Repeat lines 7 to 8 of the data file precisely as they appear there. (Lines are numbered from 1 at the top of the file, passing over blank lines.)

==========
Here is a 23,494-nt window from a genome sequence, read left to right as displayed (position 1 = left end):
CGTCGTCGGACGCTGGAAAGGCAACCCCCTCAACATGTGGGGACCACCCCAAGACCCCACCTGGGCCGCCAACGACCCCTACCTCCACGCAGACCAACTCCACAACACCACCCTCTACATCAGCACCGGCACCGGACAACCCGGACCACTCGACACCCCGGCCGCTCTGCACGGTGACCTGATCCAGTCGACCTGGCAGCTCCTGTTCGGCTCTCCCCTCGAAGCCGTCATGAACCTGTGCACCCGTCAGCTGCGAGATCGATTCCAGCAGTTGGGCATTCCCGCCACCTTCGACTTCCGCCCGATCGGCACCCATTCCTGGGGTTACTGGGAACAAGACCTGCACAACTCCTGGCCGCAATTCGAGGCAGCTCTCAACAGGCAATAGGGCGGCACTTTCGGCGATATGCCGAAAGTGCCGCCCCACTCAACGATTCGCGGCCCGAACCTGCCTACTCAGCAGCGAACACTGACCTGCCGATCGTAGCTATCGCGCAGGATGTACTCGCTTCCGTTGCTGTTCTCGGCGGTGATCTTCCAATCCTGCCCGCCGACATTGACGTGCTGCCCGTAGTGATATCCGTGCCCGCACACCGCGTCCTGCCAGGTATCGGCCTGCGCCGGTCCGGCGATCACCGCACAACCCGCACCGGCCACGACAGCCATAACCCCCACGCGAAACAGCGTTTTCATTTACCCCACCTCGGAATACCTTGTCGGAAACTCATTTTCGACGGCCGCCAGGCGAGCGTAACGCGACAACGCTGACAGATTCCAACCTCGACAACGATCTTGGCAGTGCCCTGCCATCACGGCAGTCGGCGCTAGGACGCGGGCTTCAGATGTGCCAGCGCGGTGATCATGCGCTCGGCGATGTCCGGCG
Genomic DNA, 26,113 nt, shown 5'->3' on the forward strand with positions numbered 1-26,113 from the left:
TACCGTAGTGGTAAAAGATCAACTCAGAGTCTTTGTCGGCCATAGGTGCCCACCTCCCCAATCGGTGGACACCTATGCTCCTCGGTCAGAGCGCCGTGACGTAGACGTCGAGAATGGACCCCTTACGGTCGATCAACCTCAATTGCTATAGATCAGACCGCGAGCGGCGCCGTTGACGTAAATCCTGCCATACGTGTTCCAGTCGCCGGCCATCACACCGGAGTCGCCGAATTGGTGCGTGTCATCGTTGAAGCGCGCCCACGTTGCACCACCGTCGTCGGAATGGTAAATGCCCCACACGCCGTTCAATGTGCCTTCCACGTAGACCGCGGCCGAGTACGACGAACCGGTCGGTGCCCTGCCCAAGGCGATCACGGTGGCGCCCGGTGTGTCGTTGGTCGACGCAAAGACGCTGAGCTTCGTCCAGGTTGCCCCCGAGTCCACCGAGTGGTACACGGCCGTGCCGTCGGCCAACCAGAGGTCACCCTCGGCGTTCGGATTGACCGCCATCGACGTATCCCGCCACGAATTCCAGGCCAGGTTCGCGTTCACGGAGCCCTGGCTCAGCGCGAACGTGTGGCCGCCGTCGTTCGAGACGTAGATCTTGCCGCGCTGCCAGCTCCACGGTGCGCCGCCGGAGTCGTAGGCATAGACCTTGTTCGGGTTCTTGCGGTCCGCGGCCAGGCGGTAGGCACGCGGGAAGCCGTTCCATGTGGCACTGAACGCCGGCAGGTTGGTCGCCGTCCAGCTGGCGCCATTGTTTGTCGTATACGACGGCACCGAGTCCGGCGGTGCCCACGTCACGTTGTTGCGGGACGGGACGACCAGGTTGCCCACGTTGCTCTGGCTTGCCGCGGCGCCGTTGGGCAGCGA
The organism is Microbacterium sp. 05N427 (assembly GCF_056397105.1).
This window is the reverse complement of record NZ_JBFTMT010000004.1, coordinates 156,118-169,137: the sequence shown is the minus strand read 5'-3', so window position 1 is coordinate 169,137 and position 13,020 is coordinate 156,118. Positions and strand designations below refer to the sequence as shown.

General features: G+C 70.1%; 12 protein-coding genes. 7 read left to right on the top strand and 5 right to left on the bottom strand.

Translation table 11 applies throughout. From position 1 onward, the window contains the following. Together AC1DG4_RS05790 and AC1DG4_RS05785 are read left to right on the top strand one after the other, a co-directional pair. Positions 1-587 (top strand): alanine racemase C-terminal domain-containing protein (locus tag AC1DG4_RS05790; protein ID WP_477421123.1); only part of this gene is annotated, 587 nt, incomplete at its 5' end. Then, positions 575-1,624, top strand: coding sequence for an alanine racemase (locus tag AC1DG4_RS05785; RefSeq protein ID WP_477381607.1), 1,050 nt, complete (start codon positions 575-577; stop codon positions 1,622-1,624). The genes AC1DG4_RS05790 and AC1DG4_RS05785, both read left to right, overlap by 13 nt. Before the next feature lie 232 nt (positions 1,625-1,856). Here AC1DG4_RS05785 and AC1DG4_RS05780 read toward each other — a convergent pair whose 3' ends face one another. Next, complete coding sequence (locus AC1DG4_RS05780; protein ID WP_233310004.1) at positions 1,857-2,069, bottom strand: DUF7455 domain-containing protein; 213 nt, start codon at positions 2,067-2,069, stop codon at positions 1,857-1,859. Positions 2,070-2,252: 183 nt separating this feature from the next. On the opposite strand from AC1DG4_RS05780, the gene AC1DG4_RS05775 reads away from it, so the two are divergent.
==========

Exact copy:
General features: G+C 70.1%; 12 protein-coding genes. 7 read left to right on the top strand and 5 right to left on the bottom strand.

Translation table 11 applies throughout. From position 1 onward, the window contains the following. Together AC1DG4_RS05790 and AC1DG4_RS05785 are read left to right on the top strand one after the other, a co-directional pair. Positions 1-587 (top strand): alanine racemase C-terminal domain-containing protein (locus tag AC1DG4_RS05790; protein ID WP_477421123.1); only part of this gene is annotated, 587 nt, incomplete at its 5' end. Then, positions 575-1,624, top strand: coding sequence for an alanine racemase (locus tag AC1DG4_RS05785; RefSeq protein ID WP_477381607.1), 1,050 nt, complete (start codon positions 575-577; stop codon positions 1,622-1,624). The genes AC1DG4_RS05790 and AC1DG4_RS05785, both read left to right, overlap by 13 nt. Before the next feature lie 232 nt (positions 1,625-1,856). Here AC1DG4_RS05785 and AC1DG4_RS05780 read toward each other — a convergent pair whose 3' ends face one another. Next, complete coding sequence (locus AC1DG4_RS05780; protein ID WP_233310004.1) at positions 1,857-2,069, bottom strand: DUF7455 domain-containing protein; 213 nt, start codon at positions 2,067-2,069, stop codon at positions 1,857-1,859. Positions 2,070-2,252: 183 nt separating this feature from the next. On the opposite strand from AC1DG4_RS05780, the gene AC1DG4_RS05775 reads away from it, so the two are divergent.